I first met Tuku when I was still on radio. One of those chance encounters in the reception area. The whole building was in a stir naturally because a LEGEND was in the building. I think he took selfies with about 30 people in the space of 25 minutes. I happened to be one of the few people that was too shy to even ask .
Fast forward to a couple of months later I was asked to interview him for a short documentary a young student was making. My friend and The Fest Gurus director and producer Zash hooked me up with that. ( Thank you Friend!) I never would have imagined I would get an opportunity close to this in my lifetime. I was excited please. When we got to Pakare , I introduced myself & to my humbling surprise he remembered me. Now if you think about the amount of people Tuku must meet in a day when he is out in public thats the last thing I would have expected…(hell, your girl met two people earlier this morning and I can hardly remember their names . This is bad I need to work on that… digresss) ….But in reading all the heartwarming memories of how people met him it turns out he actually did have the memory of an elephant.
Though we were there to talk about him and his life he made time to ask us about us and our lives. At the time I was getting ready to write my dissertation for my Masters in Intellectual Property and my research was on the development of the music industry in Zimbabwe. This led to an amazing exchange and he asked me what I planned to do with my research. This was the first time I gave an answer that wasn’t academic. The first time I actually said out loud to someone what my dream was. He listened and gave me the best blessing I could receive. He validated my dream. A whole Tuku guys! It didn’t stop there, he invited me back to Pakare and agreed to spend time with me to be a source in my dissertation and teach me about copyright, mechanical rights, music distribution from his experience in the industry. He connected me to his manager , the incredible Sam Mataure who also sat down with me and gave me nuggets on how artist management, booking, touring and all other facets of music management work ( or should work). He encouraged the idea of having more women take-up roles in the creative industry so that it can develop and be what it needs to be. Reinforcing a core value I carry to this day, ” You can’t talk about development or progress if women aren’t leading too” . When we were done Sekuru Tuku said “ You better do the things you say you’re gonna do Lolo”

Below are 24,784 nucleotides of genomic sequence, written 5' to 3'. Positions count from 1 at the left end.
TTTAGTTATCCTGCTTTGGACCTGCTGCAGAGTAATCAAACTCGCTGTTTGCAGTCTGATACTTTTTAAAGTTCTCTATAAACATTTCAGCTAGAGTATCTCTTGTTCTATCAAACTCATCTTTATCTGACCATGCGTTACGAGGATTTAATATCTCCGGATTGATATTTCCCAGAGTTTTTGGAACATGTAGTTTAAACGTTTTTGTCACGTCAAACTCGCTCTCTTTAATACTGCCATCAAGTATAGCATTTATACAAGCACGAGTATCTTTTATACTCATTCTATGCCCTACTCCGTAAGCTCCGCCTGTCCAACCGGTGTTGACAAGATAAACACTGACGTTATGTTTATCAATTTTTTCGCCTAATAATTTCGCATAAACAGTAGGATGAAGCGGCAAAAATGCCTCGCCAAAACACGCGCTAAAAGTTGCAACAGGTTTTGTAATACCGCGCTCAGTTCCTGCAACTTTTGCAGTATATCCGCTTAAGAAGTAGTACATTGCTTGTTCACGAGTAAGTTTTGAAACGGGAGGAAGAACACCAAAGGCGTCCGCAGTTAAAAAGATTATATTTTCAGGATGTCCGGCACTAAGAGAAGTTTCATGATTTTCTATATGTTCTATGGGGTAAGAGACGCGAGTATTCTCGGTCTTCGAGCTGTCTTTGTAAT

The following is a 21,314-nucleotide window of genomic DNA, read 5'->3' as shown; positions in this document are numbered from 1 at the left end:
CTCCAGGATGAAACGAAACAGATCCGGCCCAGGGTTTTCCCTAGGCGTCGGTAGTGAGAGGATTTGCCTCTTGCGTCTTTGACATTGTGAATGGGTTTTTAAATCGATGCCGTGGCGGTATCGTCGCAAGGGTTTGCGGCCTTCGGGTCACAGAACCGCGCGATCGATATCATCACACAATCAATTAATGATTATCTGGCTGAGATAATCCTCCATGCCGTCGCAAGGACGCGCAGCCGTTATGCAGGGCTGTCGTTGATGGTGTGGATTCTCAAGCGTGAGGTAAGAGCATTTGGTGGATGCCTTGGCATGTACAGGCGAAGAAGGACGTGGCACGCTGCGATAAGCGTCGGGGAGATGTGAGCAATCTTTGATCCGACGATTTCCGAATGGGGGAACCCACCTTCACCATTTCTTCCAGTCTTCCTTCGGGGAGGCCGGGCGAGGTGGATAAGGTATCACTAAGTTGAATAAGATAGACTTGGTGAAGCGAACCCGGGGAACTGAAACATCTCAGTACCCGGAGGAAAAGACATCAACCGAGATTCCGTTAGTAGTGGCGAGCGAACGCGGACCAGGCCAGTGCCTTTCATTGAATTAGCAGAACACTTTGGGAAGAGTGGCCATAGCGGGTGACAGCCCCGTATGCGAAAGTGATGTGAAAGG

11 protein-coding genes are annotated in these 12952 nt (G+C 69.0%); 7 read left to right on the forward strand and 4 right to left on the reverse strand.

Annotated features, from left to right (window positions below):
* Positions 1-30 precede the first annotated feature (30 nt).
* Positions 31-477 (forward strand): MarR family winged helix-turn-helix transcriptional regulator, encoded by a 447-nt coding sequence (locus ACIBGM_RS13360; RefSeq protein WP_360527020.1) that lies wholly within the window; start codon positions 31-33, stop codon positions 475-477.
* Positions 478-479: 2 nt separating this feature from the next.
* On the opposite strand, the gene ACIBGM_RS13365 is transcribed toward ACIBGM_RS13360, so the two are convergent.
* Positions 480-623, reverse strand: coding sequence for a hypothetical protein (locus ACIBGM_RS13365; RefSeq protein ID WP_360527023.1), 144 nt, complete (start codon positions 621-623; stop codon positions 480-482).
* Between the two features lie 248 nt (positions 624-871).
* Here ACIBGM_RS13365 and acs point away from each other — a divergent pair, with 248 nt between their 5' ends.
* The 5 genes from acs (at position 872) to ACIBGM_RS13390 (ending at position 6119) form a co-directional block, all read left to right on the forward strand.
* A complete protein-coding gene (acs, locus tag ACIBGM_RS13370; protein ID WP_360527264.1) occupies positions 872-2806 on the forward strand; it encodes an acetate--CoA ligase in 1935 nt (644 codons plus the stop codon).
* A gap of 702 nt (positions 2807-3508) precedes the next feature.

I will Samanyanga. I promise.
You made me proud to call Zimbabwe home. Do you know I fell in love with a boy watching your show Nzou? You were part of pivotal moments in my life. You united a whole nation and sang the cries of its souls when we didn’t have the words or the platform.
I wish we had taken more pictures but that would be focusing on the wrong thing, you left me and a whole nation more than a moment in time.
So proud to pay tribute to you today and forever. We love you and we hope you can feel the love.
We Wish You Rest In The Eternal